Sign In to join the community | Help
Build & Remodel

Deck Steps

Hi Building experts!


Apron Blog reader, Mike, has a basic deck building question:


"I need help and I dont know where to ask.  I'm putting steps on my deck.  It's 6 ft off the ground.  How many steps will I need?  Thanks for any help."


So how many steps will Mike need to build for his 6 foot deck?  Any suggestions would be greatly appreciated.  Thanks!

Not what you were looking for ? Try posting a question
Posted 2012-04-17T16:33:50+0000  by SoDeco SoDeco

Hello SoDeco.


The first step, (no pun intended :smileyembarrassed:), for calculating stair sizes is to check with your local building inspector.  Local codes on this do vary.


Let's start out with what is currently common practice though.

In order to ensure a comfortable and safe climb, the rise and run of stairs have practical limits.  Normally there is a maximum of 7-3/4” for each riser height and minimum of 10-1/2 “ depth (run) for stair treads.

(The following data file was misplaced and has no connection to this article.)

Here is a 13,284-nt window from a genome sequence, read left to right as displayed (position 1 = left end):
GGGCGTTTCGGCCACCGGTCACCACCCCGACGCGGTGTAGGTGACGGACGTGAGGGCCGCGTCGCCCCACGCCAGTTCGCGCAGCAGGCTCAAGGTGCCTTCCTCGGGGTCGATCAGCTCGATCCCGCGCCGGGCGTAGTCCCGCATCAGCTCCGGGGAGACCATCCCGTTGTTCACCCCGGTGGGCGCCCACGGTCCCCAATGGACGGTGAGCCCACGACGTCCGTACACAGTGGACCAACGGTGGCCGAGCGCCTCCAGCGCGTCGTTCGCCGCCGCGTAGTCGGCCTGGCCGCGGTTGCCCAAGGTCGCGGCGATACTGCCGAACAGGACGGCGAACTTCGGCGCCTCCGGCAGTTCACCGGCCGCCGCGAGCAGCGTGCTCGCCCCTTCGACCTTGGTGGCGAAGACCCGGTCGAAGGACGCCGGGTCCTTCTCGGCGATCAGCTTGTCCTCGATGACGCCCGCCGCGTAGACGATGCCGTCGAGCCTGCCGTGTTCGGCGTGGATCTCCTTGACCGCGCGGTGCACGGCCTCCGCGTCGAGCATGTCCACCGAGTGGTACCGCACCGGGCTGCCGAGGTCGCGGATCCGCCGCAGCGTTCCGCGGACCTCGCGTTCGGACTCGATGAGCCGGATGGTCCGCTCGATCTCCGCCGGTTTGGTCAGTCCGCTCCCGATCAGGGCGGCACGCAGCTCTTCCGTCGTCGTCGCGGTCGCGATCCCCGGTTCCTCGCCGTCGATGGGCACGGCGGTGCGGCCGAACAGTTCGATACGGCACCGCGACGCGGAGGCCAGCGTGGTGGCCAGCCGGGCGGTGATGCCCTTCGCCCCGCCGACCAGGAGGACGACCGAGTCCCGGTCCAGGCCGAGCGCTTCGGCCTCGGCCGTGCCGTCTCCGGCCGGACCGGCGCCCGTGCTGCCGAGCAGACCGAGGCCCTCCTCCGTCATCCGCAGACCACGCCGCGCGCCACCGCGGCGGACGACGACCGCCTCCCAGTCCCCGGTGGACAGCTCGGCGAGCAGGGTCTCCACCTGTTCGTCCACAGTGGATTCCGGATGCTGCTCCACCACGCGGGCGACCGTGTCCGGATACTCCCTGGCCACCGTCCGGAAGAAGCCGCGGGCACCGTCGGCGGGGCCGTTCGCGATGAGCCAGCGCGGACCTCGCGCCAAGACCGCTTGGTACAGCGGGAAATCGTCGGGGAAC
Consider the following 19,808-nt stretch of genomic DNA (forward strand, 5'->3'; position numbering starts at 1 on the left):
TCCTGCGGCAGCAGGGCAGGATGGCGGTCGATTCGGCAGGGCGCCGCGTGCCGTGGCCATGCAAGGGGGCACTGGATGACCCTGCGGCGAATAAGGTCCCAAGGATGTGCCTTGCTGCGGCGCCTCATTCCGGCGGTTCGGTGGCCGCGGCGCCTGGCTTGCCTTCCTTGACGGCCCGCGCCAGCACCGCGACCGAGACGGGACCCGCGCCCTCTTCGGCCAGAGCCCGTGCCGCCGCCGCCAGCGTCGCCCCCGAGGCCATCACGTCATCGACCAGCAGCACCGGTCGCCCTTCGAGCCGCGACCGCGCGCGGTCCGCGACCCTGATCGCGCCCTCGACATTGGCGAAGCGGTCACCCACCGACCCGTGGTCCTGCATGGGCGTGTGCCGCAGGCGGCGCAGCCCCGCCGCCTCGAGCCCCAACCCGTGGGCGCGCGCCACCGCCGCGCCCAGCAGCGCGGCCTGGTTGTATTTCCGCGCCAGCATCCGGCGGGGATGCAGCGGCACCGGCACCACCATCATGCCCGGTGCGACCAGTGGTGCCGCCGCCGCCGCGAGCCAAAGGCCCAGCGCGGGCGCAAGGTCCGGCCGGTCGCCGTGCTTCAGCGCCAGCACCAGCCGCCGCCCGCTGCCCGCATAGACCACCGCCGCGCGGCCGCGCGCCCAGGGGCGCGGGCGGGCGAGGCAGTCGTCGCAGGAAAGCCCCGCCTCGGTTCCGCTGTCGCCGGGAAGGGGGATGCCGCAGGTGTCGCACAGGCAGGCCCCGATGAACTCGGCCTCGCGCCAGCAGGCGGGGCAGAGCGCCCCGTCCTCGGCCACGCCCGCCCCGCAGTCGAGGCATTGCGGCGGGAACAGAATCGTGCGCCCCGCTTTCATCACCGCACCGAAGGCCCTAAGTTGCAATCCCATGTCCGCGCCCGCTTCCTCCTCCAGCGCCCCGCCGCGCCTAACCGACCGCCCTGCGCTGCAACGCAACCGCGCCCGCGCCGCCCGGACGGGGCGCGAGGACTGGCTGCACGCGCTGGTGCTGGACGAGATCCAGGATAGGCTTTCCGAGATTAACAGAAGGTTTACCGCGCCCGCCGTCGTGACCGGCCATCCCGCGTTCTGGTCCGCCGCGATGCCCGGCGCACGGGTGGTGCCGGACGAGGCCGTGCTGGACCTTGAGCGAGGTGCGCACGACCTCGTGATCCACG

We know that the total height for these stairs will be 6 feet or 72 inches.


Divide 72" by a 7" rise =  10.29.  Round down to an integer and you get 10 risers.


Divide 72" by a 7.75" rise = 9.29.  Round up to get 10 risers.  Works out the same either way.


The actual rise of each stair will work out to 72" / 10 risers = 7.2" or 7 1/4" each.

So you will walk up 10 steps to get to your deck.

Whether that means you will have 9 or 10 treads depends on how you build the stairs.


Here is a link to the American Wood Council publication:  Prescriptive Residential Wood Deck Construction Guide.


While the figures I have provided will yield a "normal" stair feel and configuration, please remember that this project will need a building permit and inspection.  Knowing ahead of time what the local code requirements for rise/run calculations as well as construction requirements is essential to a successful project.  For example, while inside a home a 6 foot rise would not require a landing, local codes for decks can be different.


I hope this helps,




Posted 2012-04-17T20:24:04+0000  by Chris_HD_CHI

Thanks, Newf!  This answer is a huge help.

Posted 2012-04-18T15:18:24+0000  by SoDeco
Not what you were looking for ? Try posting a question